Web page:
Greg and I just got back from our visit to Italy, and I’m still waiting for my notes and luggage to catch up with me. In future articles (in this corner of the Italian page) you will be able to read about our GREAT finds this year! 2004 Ermacora Merlot ($14.99) This Merlot is just delicious, ripe chocolaty dark fruits, soft and fleshy in the mouth with smooth, fine grain tannins, dense but easy on the palate. A pleasure to drink, more Pomerol in style than Californian. Lamb and this wine were meant for each other! 2004 Ermacora Pinot Grigio ($14.99) 2 Glasses Gambero Rosso. Simply sensational! Perfect balance of acidity and tremendous aromatics, loaded with pear, apple, citrus and tropical fruit in an elegant, concentrated and superbly balanced wine. This wine will work well for your springtime entertaining. 2004 Ermacora Tocai Friulano ($14.99) 2 Glasses Gambero Rosso. If there was any one varietal that showed better in Friui in the glorious vintage, it is the often misunderstood Tocai Friulano. The wonderful balance, coupled with a depth of concentration you don’t see often in Tocai is followed by hints of tarragon and layers of mineral. Balanced with delicate acidity and scintillating aromas of bitter almonds, apple and ripe pear highlighted by a very long finish, this is the perfect accompaniment to fish or crab. 2004 Ermacora Pinot Bianco ($14.99) 2 Blue Glasses Gambero Rosso. This is the wine Ermacora is known for most in Italy. It has tremendous focus and concentration, rich and creamy, with custard like flavors and hints of apples and bergamot. It is majestic on the palate, with balance, complexity and character. Age this wine for 2-3 years, and you won’t believe the incredible wine it will evolve into! Perfect for halibut, swordfish or cocktailing. Salute! —Mike Parres
As I write this, I am getting ready to depart for Burgundy for my annual trip to evaluate the vintage. As you read it, I have just returned from that trip. Such are the time lags of writing for the newsletter a full month in advance. But, in the last month, I have had the chance to taste about one hundred 2004 red Burgundies, and I want to give you a report on what I have seen. It is not a vintage that is easy to generalize about. The thing I like the most about the 2004s is their sense of place. It is a vintage where the terroir shows through extremely clearly. For those of us who love Burgundy, that is a very good thing to see. The vintage started out a difficult one, and the skill of the grower was critical. A cool damp spring resulted in problems with powdery mildew, so controlling it quickly was critical. One grower lost all of their fruit in the lower portion of Clos Vougeot, where the dampness can be a problem, due to a well-known neighbor, who refused to intervene at all, and had terrible powdery mildew that escaped to affect others’ vines. A cool summer led to many worried growers. But fair weather and the North wind in September performed a miracle, ripened the fruit, and led to a good vintage. Some of the wines are very much like the 2000s, with supple fruit and charming forward character. Others are more like the classic 2001s, with higher acidity and more structure. Even within a single producer’s portfolio, the character of the wines is not uniform, so dealing with a merchant you know, like K&L, is an important thing to do in this vintage. But overall, I like the vintage a great deal, and the recent improvement in the dollar should result in some lower prices than we saw for the 2003 vintage. I’ll have more to report next month, and a complete version of our vintage report will be available online and in the stores by the end of the month. Á Santé. —Keith Wollenberg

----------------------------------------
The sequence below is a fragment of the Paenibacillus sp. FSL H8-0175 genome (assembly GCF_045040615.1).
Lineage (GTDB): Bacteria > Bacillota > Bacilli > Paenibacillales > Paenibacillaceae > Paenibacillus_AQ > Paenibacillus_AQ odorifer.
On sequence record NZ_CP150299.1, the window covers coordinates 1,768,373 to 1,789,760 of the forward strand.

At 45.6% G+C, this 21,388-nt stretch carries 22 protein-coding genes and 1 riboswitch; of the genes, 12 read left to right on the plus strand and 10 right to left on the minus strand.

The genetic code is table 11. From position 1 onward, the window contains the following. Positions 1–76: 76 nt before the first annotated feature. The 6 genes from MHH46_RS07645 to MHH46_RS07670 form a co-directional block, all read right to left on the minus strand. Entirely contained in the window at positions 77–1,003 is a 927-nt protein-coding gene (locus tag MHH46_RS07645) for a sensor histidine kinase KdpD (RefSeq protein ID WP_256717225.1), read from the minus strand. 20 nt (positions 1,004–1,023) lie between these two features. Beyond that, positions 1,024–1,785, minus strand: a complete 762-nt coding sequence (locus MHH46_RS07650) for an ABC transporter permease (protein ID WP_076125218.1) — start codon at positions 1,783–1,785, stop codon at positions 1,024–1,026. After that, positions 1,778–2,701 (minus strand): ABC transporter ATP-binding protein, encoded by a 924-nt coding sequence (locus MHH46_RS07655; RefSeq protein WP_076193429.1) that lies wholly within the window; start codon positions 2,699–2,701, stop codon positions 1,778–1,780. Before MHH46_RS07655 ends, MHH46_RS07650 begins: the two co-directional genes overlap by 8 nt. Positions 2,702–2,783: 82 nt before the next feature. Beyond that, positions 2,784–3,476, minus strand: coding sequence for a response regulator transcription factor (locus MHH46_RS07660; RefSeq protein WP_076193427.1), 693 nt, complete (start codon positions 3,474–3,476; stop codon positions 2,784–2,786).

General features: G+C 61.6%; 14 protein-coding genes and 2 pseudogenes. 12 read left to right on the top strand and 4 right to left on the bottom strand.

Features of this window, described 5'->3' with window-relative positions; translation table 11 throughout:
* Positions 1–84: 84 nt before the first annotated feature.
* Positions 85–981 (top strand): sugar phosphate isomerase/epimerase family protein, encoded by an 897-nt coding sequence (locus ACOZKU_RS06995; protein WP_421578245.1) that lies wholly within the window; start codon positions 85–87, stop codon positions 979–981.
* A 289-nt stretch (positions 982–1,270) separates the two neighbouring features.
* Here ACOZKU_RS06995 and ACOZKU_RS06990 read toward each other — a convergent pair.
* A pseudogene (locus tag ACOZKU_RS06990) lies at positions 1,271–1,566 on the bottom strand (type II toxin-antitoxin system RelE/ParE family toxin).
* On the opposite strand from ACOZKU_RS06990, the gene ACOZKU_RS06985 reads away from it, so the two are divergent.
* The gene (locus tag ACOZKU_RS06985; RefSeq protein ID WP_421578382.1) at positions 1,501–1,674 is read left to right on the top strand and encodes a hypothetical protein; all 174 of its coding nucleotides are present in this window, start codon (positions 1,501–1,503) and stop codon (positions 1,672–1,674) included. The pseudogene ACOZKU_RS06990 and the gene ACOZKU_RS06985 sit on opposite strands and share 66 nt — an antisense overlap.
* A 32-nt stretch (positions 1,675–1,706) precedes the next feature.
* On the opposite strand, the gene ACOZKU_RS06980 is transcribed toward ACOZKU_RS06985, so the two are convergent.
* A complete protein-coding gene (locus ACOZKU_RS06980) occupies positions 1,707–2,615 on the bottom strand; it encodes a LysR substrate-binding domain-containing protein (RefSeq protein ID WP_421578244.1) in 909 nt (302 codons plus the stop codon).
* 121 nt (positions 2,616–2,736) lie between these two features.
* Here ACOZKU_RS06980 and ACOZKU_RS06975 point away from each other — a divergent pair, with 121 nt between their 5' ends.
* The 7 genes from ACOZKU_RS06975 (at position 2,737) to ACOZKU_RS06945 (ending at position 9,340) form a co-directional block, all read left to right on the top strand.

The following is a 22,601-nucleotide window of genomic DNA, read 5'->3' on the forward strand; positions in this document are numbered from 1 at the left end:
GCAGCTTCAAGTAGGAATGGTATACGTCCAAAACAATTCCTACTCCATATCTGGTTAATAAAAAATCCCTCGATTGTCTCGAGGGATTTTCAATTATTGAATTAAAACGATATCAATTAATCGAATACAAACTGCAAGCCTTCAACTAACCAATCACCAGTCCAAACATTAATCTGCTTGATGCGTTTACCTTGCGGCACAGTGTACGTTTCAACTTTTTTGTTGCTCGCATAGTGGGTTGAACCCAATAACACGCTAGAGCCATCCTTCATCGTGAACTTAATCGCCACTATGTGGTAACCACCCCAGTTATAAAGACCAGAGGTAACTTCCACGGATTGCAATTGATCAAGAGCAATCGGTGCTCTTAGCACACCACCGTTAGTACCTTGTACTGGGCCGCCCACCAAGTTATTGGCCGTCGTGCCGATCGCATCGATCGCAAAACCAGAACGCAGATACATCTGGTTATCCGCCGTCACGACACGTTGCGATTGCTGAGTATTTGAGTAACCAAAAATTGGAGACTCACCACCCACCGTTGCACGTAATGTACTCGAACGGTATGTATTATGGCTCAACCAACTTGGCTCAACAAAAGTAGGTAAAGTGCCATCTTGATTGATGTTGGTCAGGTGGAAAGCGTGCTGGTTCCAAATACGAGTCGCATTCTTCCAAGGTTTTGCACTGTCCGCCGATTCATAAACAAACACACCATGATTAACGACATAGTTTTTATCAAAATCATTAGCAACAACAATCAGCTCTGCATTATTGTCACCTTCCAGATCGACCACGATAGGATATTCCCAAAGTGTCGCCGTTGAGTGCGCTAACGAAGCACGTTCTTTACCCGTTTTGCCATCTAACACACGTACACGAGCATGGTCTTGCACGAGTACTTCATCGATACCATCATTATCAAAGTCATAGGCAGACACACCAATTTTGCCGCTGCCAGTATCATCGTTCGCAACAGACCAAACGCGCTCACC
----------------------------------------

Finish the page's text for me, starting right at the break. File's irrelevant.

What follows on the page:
I am declaring a sauvignon blanc revolution!!! The world-class grape is consistently overshadowed by that thing we call chardonnay, and I, for one, am not going to stand for it anymore!!! Here in the Loire Valley you can find some of the world’s best sauvignon blancs, from racey, sharp-edged wines to rich and succulent ones. If I was to pick one place (in the wine world, that is... let’s face it, Hawaii is pretty nice), to be surrounded by everything I needed, it would be here. Take, for instance, the region of Quincy, second in France to receive AOC status in 1936, just behind Châteauneuf-du-Pape. Quincy is only allowed to produce white wines. Growing in these soils of clay, sand and chalk come wines that are typically harvested a full week earlier than those in Sancerre, with softer acidity levels and a bit more richness. The 2002 Silice de Quincy, Quincy ($24.99) is a powerful, textured wine coming from 100-year-old vines that are farmed following the biodynamic model. Bright citrus fruits and stone are just the tip of the iceberg of the complexity this wine has. Jim Barr would say it is a must have and give it 27 kitties. You want something a little more quaffable? Then step into the 2004 Adèle Rouzé Quincy ($14.99), a fresh, zippy expression of the sauvignon grape. Filled with gooseberries and a wet mineral edge, this would be great with that fish you just caught (or pointed to and asked you fish monger to wrap up), which you then simply threw on a hot grill, with some of those herbs from the garden, along with early spring vegetables, also grilled, that are placed atop of a goat cheese crostini. Jim Barr would give this, I’m sure, at least 17 wagging dogs. I have to leave you know, I just made myself hungry. BUT, there are more Loire Valley wines out there that need our help. Don’t just stop at Quincy. What about the Menetou? They, too, could be a strong force in our revolution!!! —Eric Story
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